The 30-year-old Delos Santos was just a class of his own in besting Sternisa, 25.9-23.4, and pocketing his fifth mint with a pair of silver and a bronze in 13 tournaments spanning four months, or since the COVID-19 pandemic lockdown was implemented last March......»»

Category: newsSource:  philstarRelated NewsSep 3rd, 2020

Kristina Knott breaks Lydia de Vega’s 33-year-old PH record in 100m dash

MANILA, Philippines — Southeast Asian Games gold medalist Kristina Knott claimed the silver medal in historic fashion in the Drake Blue Oval Showcase on Sunday in Iowa, USA. The Filipino-American sprinter set a new Philippine record after clocking 11.27 seconds in the 100-meter dash. The Philippine Sports Commission (PSC) and the Philippine Athletics Track and […] The post Kristina Knott breaks Lydia de Vega’s 33-year-old PH record in 100m dash appeared first on Cebu Daily News......»»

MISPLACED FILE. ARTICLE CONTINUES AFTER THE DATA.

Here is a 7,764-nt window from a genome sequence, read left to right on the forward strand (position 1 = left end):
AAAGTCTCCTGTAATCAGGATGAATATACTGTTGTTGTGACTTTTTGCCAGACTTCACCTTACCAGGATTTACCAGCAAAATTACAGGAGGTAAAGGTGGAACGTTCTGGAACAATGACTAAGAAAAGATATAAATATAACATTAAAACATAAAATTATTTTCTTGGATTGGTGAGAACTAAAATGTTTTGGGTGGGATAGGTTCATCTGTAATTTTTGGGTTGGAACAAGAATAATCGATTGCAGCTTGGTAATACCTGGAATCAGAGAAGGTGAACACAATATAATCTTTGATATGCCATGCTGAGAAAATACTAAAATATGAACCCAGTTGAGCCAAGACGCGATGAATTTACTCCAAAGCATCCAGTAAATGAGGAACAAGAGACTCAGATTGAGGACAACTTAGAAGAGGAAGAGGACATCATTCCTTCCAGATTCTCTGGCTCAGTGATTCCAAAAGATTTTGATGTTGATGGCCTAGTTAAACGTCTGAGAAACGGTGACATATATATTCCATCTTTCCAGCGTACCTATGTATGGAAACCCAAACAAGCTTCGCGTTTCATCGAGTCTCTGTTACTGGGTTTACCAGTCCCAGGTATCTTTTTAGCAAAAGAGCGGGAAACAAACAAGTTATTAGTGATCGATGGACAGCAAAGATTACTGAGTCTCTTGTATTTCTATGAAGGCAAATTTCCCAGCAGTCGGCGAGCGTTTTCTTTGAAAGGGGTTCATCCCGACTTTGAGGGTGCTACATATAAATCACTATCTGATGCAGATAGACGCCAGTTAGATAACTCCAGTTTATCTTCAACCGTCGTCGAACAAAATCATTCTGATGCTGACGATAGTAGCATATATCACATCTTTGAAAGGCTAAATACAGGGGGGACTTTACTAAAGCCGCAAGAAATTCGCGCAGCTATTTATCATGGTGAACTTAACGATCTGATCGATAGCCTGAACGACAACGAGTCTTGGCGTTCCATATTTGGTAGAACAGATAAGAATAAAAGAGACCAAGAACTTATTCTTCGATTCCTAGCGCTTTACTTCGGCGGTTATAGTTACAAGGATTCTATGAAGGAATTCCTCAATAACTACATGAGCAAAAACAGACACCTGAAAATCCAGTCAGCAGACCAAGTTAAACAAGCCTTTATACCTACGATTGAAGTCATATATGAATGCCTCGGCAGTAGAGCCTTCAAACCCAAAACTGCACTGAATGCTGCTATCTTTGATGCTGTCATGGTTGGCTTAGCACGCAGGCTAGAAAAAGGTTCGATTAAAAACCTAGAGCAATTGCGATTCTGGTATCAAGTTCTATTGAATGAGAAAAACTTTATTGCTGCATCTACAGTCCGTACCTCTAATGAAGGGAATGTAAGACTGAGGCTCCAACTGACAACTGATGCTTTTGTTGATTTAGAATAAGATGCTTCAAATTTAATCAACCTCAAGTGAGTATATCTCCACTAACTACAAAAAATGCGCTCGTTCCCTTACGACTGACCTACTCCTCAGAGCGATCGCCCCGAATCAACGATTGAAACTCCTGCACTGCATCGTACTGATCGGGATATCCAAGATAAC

Category: newsSource:  inquirerRelated NewsAug 30th, 2020

Intal considers semis win over Thais in SEA Games better than UAAP titles